The government is advising schools to identify any 4G wireless routers not being used and to “reallocate them to children and young people with the greatest need”.
The updated guidance published today by the Department for Education follows the number of laptops schools had been allocated by the government being slashed by 80 per cent last month.
Since October 22, schools have been placed under a legal duty to provide immediate remote education for any pupils missing school due to Covid.
The guidance states the devices given to schools during the summer term are owned by trusts or councils, which can choose to transfer the ownership to individual schools or families “where deemed appropriate”.
But local authorities, trusts and schools have now been told they can sign into a ‘support portal’ to “identify any 4G wireless routers that are not being used”.
It adds: “They can then collect and reallocate them to children and young people with the greatest need.”
The portal also allows schools to see how much data is being used by each router they are responsible for.
The free laptop and router scheme was first announced in April, with Computacentre Ltd handed almost £100 million work of contacts to oversee delivery – the contract was handed to the firm without an open tender process.
The government failed to meet its own deadline to deliver 230,000 laptops by the end of June, falling around 30,000 short.
In August, the DfE announced it would be providing an additional 150,000 free laptops to pupils who cannot attend school during coronavirus.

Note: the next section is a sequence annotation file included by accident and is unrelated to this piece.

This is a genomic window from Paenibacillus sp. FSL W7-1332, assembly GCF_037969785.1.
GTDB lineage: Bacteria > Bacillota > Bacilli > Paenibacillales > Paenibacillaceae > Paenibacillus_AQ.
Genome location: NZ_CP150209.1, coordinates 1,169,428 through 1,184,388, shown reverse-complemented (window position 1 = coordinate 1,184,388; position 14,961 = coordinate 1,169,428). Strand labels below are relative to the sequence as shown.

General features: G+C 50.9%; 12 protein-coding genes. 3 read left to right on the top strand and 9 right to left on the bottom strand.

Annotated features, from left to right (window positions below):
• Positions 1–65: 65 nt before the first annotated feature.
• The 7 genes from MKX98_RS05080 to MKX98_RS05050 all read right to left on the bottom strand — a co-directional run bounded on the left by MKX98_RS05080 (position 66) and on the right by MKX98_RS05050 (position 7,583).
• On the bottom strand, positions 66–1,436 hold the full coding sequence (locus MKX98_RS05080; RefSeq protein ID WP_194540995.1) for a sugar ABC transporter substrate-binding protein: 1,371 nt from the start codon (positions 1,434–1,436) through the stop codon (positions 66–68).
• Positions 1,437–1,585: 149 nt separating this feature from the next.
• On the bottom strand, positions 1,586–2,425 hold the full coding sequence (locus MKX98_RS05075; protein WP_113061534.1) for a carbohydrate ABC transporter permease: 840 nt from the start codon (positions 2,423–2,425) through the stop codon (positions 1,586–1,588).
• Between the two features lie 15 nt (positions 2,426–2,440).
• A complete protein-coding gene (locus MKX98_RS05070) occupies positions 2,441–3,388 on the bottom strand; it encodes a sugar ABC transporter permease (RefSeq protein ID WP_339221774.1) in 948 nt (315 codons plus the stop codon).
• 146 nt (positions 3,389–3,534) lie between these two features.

Another 100,000 laptops were announced in October, but the government said it had to slash schools’ allocations to ration demand amid a global shortage.
Problems accessing the devices continue to persist for headteachers, who this week told Schools Week they were struggling to access laptops unless they provide data on Covid absences using the daily attendance form.
Chris Dyson, head of Parklands primary school, Leeds, applied for additional laptops last week after being forced to “pop a bubble” of 20 children.
But he said he was told he wouldn’t receive his allocation “because the DfE has not been informed your school has closed a bubble”.
The DfE told Schools Week it contacts schools that state in their form submission that they have sent pupils home. Those schools that choose not to fill in the form will still receive support from when they get in touch, the department said.
There are still big concerns over children being left without access to the internet.
Vodafone this week announced it was giving away 250,000 30GB SIMs to school children “so they can stay connected to the education”.
Matt Hood, principal of Oak National Academy, said it was a “welcome move” but warned it “risks the cost of mobile data dictating which children can learn whilst self-isolating and which are cut off from education”.
He added: “We’re calling on all mobile networks to make educational websites data-free.”